Maridadi says has tuned to ZBC less than an hr since he left the broadcaster in 2000

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MABVUKU-TAFARA MP, James Maridadi, who is also former presenter at then Radio 3, told reporters at the weekend that he has listened to ZBC news for less than an hour combined in the 17 years that he has left the public broadcaster.
Speaking during belated World Press Freedom Day commemorations organized by MISA-Zimbabwe Harare Chapter, Maridadi said the ZBC was no longer a public broadcaster but had become an epitome of the factional fights in Zanu PF.
“I want to be honest with you, ever since I left ZBC in 2000, as a full time broadcaster, if you put together the time that I have watched ZBC news combined, if you put it together, it will not come to one hour. The only time I watched ZBC was when I saw Amai (Grace Mugabe)’s rallies when she was booting out people from the party. And the longest rally I watched was when Mai Muchena was expelled because I had warned her before that they would be expelled from Zanu PF and I wanted to make sure,” Maridadi said.
“If you want to see the politics of succession playing out  in Zanu PF, just watch  ZBC news for 20 minutes and you can see exactly what polarization is and you can actually read the succession politics,” he added.
Maridadi said the ZBC and other state media needed to be transformed ahead of the make or break 2018 elections saying he was concerned about the role government media was going to play in the plebiscite.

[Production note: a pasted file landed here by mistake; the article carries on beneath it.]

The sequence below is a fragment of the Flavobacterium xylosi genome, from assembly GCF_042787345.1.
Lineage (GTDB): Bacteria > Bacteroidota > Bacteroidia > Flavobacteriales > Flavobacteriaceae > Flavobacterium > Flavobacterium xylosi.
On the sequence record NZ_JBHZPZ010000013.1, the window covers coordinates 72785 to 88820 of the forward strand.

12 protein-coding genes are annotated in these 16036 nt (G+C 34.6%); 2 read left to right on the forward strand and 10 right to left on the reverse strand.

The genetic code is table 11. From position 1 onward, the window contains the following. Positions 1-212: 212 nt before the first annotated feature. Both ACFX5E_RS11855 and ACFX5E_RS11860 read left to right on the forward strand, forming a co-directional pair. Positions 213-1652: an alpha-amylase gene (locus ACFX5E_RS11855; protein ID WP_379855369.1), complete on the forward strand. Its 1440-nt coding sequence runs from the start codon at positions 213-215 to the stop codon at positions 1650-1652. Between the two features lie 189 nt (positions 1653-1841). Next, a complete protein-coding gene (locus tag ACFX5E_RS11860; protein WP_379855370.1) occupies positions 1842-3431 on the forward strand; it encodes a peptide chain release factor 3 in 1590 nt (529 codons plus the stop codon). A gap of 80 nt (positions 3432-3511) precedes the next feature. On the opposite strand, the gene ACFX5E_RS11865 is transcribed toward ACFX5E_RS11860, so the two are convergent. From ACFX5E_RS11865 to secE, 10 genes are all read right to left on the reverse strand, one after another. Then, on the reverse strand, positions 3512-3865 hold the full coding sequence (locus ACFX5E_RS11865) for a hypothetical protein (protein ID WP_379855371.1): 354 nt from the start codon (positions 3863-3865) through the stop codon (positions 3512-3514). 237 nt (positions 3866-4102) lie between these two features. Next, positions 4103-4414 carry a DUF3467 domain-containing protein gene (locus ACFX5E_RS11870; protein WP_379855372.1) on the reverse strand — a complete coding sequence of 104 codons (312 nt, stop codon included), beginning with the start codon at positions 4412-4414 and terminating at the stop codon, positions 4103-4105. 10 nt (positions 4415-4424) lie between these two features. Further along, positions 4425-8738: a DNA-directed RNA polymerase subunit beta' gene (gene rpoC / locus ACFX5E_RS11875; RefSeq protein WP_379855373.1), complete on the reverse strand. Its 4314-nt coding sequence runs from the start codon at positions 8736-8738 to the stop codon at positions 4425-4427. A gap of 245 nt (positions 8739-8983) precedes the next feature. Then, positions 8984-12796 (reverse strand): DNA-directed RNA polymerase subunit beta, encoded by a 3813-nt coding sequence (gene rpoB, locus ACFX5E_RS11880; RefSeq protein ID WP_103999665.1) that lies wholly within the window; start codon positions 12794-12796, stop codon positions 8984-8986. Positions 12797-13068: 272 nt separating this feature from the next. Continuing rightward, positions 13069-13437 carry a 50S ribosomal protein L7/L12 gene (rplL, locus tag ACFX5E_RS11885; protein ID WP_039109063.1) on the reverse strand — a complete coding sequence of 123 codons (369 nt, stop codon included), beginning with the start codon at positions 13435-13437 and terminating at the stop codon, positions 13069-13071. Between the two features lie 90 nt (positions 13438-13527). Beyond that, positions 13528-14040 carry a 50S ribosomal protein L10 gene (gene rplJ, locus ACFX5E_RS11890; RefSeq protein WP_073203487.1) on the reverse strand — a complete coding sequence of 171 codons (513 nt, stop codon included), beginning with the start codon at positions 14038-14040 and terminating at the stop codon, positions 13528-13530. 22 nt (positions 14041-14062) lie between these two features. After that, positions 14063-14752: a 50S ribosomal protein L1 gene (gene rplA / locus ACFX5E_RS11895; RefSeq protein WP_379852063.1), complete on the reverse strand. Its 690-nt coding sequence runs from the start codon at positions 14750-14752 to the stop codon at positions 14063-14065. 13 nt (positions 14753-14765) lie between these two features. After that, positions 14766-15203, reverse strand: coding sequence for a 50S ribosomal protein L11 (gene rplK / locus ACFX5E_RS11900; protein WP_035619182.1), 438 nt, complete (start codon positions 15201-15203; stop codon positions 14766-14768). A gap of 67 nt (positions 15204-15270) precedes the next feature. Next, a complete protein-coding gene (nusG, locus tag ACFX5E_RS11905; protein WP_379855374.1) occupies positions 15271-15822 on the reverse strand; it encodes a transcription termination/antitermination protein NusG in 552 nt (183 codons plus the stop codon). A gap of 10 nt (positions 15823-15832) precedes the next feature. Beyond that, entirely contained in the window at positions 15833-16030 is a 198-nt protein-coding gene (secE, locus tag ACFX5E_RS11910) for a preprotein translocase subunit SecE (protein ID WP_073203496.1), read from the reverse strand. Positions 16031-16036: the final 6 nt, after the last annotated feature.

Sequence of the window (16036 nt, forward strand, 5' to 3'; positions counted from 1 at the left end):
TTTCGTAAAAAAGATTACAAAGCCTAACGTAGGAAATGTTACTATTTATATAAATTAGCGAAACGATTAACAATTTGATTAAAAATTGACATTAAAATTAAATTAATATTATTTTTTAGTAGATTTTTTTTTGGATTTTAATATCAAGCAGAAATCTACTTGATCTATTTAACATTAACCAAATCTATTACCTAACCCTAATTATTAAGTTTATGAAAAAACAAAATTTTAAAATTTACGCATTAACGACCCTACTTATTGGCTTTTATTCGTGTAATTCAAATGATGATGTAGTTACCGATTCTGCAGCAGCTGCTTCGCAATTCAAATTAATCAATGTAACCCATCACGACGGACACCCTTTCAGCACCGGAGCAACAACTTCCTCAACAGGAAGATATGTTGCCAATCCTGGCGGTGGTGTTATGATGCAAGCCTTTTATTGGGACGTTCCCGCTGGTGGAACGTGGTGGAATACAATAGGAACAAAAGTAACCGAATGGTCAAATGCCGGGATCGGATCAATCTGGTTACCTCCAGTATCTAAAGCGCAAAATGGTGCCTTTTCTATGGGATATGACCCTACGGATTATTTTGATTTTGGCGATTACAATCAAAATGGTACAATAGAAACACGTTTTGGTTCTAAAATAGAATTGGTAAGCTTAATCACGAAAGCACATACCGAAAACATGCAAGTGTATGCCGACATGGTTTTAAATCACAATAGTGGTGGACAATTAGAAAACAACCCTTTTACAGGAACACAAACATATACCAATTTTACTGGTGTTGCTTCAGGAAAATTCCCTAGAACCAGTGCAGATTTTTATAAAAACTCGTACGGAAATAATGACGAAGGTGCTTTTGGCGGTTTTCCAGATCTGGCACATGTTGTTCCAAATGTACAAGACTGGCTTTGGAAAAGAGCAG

“My concern on the media, going into 2018, is the role that government media is going to play, especially ZBC. ZBC epitomizes political polarization and the succession in Zanu PF. I think mainstream media needs to be strengthened as well,” he said.
The former presenter of popular children’s show, Junior 3, on the then Radio 3, said there was need for genuine electronic media diversity in the country to enable new players to come in, adding that those who currently held broadcasting licenses were connected to Zanu PF in one way or the other.
“I don’t know if airwaves have been opened up. Every station in Zimbabwe is run by people or organisations that have very strong links with the ruling party.
“Those players that come in must not be aligned to any political party, because as it is now, there are no independent radio stations,” he said.
Maridadi said it was disappointing to note that Zimbabwe was lagging behind countries such as Mozambique, Zambia and South Africa who now had multiple independent radio and television stations although Zimbabwe was the first country in Central Africa to have a television station in 1960.Advertisement

‘So  these are the issues I want to talk about, of balancing between digital rights and security and transformation, especially of ZBC and opening up of the airwaves so that we have more players coming in,” he said.
He said other private mainstream media such as the Daily News, News Day and others also needed to be transformed and to be strengthened.
He said journalists should start lobbying the legislature to put in place legislation which protected the independent media and practitioners from the independent media.